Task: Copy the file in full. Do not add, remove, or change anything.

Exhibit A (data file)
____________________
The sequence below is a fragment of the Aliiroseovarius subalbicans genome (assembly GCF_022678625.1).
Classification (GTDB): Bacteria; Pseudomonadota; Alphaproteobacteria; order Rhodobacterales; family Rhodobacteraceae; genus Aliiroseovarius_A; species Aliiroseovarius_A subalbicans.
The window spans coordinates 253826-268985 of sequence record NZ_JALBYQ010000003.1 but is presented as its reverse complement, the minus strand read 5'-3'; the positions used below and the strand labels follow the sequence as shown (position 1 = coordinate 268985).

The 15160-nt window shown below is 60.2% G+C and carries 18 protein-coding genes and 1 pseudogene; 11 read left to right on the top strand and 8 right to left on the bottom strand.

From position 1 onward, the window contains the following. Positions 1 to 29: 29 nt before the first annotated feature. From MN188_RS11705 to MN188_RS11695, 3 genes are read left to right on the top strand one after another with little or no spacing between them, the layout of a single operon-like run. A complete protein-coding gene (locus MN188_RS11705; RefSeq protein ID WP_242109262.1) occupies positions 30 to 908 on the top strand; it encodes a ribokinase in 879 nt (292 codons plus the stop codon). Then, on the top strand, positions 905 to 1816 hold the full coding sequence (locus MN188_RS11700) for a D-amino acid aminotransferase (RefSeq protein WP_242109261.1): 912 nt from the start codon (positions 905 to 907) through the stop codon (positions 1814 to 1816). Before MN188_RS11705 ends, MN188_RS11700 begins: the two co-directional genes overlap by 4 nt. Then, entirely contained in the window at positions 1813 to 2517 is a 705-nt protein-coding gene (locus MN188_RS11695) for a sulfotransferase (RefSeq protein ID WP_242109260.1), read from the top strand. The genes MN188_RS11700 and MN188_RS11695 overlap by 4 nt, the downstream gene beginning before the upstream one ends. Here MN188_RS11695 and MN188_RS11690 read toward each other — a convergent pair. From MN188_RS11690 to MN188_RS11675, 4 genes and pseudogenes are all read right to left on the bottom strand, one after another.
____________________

The sequence below is a fragment of the Aliiroseovarius subalbicans genome (assembly GCF_022678625.1).
Classification (GTDB): Bacteria; Pseudomonadota; Alphaproteobacteria; order Rhodobacterales; family Rhodobacteraceae; genus Aliiroseovarius_A; species Aliiroseovarius_A subalbicans.
The window spans coordinates 253826-268985 of sequence record NZ_JALBYQ010000003.1 but is presented as its reverse complement, the minus strand read 5'-3'; the positions used below and the strand labels follow the sequence as shown (position 1 = coordinate 268985).

The 15160-nt window shown below is 60.2% G+C and carries 18 protein-coding genes and 1 pseudogene; 11 read left to right on the top strand and 8 right to left on the bottom strand.

From position 1 onward, the window contains the following. Positions 1 to 29: 29 nt before the first annotated feature. From MN188_RS11705 to MN188_RS11695, 3 genes are read left to right on the top strand one after another with little or no spacing between them, the layout of a single operon-like run. A complete protein-coding gene (locus MN188_RS11705; RefSeq protein ID WP_242109262.1) occupies positions 30 to 908 on the top strand; it encodes a ribokinase in 879 nt (292 codons plus the stop codon). Then, on the top strand, positions 905 to 1816 hold the full coding sequence (locus MN188_RS11700) for a D-amino acid aminotransferase (RefSeq protein WP_242109261.1): 912 nt from the start codon (positions 905 to 907) through the stop codon (positions 1814 to 1816). Before MN188_RS11705 ends, MN188_RS11700 begins: the two co-directional genes overlap by 4 nt. Then, entirely contained in the window at positions 1813 to 2517 is a 705-nt protein-coding gene (locus MN188_RS11695) for a sulfotransferase (RefSeq protein ID WP_242109260.1), read from the top strand. The genes MN188_RS11700 and MN188_RS11695 overlap by 4 nt, the downstream gene beginning before the upstream one ends. Here MN188_RS11695 and MN188_RS11690 read toward each other — a convergent pair. From MN188_RS11690 to MN188_RS11675, 4 genes and pseudogenes are all read right to left on the bottom strand, one after another.